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The influence of different durations of aerobic exercise on fuel utilization, lactate level and antioxidant defense system in trained rats

  • Choi, Eun-Young (Department of Food and Nutrition, Duksung Women's University) ;
  • Cho, Youn-Ok (Department of Food and Nutrition, Duksung Women's University)
  • Received : 2013.12.10
  • Accepted : 2013.01.06
  • Published : 2014.01.25

Abstract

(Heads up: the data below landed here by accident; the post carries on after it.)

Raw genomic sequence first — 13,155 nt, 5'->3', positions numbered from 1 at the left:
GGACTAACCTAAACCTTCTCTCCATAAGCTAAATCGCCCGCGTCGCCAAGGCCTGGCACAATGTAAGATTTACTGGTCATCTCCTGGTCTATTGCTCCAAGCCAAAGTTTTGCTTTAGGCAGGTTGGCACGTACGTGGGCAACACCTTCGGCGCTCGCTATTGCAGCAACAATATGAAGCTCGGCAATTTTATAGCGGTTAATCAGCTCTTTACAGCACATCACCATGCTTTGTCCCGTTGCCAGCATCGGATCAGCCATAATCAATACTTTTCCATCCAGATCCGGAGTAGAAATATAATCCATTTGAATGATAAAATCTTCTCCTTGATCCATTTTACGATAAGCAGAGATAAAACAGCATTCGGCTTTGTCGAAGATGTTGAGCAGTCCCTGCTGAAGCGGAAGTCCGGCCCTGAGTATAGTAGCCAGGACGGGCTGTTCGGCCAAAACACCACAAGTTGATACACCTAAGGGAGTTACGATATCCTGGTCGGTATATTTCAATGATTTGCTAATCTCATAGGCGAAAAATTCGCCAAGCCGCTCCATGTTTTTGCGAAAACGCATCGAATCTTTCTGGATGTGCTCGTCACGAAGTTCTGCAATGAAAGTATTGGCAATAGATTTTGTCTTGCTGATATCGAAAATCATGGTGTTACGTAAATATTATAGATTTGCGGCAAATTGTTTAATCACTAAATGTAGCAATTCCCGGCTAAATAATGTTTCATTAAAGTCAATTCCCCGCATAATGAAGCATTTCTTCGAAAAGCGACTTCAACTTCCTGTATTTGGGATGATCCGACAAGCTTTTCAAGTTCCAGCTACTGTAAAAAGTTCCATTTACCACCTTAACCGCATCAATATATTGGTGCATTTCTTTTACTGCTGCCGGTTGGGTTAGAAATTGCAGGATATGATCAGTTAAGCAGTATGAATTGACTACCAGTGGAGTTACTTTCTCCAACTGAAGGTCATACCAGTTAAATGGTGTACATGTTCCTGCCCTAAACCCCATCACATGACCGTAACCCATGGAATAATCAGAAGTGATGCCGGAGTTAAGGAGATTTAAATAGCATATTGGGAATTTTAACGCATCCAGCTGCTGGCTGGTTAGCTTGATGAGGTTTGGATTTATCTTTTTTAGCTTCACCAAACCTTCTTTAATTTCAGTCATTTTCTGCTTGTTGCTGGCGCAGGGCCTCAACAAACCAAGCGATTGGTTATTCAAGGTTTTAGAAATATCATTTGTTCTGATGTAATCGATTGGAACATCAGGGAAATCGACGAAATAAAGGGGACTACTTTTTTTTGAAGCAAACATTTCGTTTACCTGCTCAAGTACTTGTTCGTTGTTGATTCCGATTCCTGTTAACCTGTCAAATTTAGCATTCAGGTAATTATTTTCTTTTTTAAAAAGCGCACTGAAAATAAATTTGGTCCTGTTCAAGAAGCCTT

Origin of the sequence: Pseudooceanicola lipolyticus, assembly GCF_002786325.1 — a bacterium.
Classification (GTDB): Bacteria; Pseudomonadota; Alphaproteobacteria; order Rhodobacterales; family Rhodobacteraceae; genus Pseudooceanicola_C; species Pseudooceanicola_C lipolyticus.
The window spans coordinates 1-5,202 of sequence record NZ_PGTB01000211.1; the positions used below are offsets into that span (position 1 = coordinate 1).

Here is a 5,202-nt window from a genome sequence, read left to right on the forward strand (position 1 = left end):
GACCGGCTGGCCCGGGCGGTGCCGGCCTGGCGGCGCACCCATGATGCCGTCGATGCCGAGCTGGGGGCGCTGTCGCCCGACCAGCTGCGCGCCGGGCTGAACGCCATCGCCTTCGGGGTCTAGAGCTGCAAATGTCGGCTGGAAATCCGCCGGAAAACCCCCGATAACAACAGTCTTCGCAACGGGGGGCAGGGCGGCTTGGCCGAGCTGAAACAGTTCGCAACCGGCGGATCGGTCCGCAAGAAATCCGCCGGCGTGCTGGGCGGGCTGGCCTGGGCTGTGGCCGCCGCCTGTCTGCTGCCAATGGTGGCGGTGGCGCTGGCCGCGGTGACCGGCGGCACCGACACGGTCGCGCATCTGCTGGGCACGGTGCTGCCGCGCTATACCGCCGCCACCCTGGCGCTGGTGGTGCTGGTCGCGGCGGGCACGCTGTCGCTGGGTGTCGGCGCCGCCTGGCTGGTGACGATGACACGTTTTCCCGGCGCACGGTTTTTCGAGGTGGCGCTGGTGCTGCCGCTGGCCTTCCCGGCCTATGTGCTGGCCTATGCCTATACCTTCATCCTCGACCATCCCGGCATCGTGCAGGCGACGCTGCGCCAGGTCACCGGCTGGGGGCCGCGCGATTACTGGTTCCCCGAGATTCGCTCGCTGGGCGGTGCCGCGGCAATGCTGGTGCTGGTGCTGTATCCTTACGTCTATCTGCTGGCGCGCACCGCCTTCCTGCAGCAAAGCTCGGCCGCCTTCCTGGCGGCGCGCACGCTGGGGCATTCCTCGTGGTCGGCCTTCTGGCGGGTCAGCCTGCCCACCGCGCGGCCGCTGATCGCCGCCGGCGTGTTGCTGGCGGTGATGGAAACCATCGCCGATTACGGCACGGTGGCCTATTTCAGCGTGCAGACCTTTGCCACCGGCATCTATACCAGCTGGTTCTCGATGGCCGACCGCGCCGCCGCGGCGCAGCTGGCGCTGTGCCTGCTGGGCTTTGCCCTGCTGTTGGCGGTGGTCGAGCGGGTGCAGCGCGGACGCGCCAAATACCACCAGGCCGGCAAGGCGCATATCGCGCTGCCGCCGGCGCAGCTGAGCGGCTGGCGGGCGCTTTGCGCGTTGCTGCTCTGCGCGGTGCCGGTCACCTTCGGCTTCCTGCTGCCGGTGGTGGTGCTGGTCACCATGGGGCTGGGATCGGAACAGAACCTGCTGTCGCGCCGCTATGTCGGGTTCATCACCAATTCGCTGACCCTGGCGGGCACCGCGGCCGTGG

This study investigated the influence of different durations of aerobic exercise on fuel utilization, lactate levels and antioxidative status in trained rats. Forty rats underwent physical training (T, n = 20) or non- training (NT, n = 20) for 6 weeks. For physical training, animals exercised on a treadmill for 30 min 5 days per week. At the end of week 6, the animals in each group were subdivided into BE, DE-0.5, DE-1 and DE-2, which were sacrificed at the end of week 6 without having performed exercise or after exercise on a treadmill for 0.5h, 1h and 2h, respectively, immediately before being sacrificed. The plasma glucose level in DE-2 of the NT group was significantly lower than in the other groups. Muscle and liver glycogen levels were significantly lower in DE-1 and DE-2, but there were no significant differences between DE-1 and DE-2 in the T group. Liver protein in DE-2 of the NT group was significantly lower. Muscle TG levels were decreased in DE-0.5 of the T group, while those of the NT group were decreased in DE-1. FFA levels were increased in DE-0.5 of the T group and in DE-1 of the NT group. Lactate levels were increased in DE-0.5 of the NT group, while they were increased in DE-1 of the T group. Catalase activity of the T group was lower in BE but higher in DE-0.5, DE-1 and DE-2. SOD activities were higher in trained rats, while the GSH/GSSG ratios were higher in BE, DE-0.5 and DE-1 in the T group, and there was no difference in that of DE-2. There were no differences in MDA levels in BE and DE-0.5, but they were significantly lower in DE-1 and DE-2 of the T group. Overall, the results of this study, suggest that training may improve exercise performance by facilitating the mobilization and oxidation of fat and conserving limited carbohydrate storage, and that it may delay the onset of fatigue and enhance the antioxidative defense system, but cannot support two hours of vigorous exercise.

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